Statement of principal findings
We replicated our recent finding of an association between ADHD and AE in a large population-based sample, adding substantial evidence to the notion that the observed relationship is true.15 Whereas the association was independent of various factors that are known to have impact either on the presence of AE and/or ADHD, we identified sleep impairment as the single relevant modifier of the finding. For children with sleeping problems and AE, the risk of being diagnosed as having ADHD was approximately 2.5-fold higher, whereas AE and ADHD were not significantly associated in children without sleep impairment.
Strengths and weaknesses of the study
Strengths of the study include the fact that it is based on a large population-based sample with a high recruitment rate suggesting high external validity and the extended availability on a large set of potential confounders, enabling us to eliminate various possible factors to underlie the observation. However, residual confounding cannot be completely ruled out. Based on the available data, we cannot determine the way in which sleep is disturbed.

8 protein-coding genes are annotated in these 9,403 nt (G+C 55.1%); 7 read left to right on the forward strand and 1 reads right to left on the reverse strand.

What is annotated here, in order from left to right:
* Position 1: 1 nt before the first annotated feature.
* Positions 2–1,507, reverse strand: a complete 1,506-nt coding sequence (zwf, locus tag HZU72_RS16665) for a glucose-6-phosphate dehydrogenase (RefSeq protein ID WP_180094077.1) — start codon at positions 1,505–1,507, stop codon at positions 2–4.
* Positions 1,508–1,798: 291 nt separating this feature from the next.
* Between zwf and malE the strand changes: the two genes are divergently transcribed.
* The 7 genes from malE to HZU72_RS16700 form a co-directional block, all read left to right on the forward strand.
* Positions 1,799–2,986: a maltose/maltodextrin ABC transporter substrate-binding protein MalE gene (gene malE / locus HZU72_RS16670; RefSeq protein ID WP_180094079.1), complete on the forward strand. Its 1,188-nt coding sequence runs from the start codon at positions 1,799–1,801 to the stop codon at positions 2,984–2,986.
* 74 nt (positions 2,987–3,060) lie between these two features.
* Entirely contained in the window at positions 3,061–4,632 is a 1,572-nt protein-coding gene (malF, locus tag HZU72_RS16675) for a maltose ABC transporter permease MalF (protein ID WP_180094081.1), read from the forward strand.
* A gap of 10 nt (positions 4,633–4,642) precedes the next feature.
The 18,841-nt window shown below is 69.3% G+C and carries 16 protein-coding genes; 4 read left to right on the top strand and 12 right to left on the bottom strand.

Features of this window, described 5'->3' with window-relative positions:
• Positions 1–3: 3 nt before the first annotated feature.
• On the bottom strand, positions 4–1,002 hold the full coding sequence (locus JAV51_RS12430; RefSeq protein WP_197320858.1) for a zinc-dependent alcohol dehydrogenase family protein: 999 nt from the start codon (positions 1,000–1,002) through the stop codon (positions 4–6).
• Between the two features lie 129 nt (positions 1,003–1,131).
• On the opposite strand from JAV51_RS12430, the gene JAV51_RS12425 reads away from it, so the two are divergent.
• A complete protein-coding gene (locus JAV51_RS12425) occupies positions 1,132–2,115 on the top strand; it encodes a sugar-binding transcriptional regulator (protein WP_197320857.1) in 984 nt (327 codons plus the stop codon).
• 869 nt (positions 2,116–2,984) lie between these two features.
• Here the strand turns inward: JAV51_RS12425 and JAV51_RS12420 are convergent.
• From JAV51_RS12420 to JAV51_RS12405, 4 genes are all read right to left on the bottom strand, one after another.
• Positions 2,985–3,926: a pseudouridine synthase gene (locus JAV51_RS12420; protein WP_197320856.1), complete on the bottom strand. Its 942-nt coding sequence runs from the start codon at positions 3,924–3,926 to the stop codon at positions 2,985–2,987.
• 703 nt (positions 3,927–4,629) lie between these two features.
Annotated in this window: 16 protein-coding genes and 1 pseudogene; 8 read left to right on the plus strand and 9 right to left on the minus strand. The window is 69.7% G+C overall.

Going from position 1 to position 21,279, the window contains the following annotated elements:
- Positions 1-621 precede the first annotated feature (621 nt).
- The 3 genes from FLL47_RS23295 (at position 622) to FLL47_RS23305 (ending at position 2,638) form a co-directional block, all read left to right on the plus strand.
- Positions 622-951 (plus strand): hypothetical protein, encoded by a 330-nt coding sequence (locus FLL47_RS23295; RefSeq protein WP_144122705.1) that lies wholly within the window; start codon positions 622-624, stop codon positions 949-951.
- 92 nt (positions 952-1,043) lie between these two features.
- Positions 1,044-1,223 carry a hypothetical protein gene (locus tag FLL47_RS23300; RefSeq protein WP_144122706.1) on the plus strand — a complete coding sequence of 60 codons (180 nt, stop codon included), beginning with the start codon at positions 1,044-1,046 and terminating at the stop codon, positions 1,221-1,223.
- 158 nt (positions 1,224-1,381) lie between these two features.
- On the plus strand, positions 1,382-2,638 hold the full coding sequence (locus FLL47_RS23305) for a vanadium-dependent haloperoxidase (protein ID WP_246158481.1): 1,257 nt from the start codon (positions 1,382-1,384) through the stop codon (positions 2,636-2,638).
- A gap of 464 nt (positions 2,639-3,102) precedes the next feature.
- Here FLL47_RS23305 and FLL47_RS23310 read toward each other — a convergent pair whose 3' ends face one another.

Since the information with regard to previously met medical diagnoses is solely based on parental report, the validity and reliability of diagnoses cannot be determined and may limit the interpretation of the results. However, the prevalence rates found for ADHD and AE in the KIGGS database are commensurate to rates generally reported in the literature3 9 indicating that the survey accurately captured the disorders under investigation.
Since we applied a correlational study design, no definite causal interpretation can be deducted from the data.
Strengths and weaknesses in relation to other studies, discussing important differences in results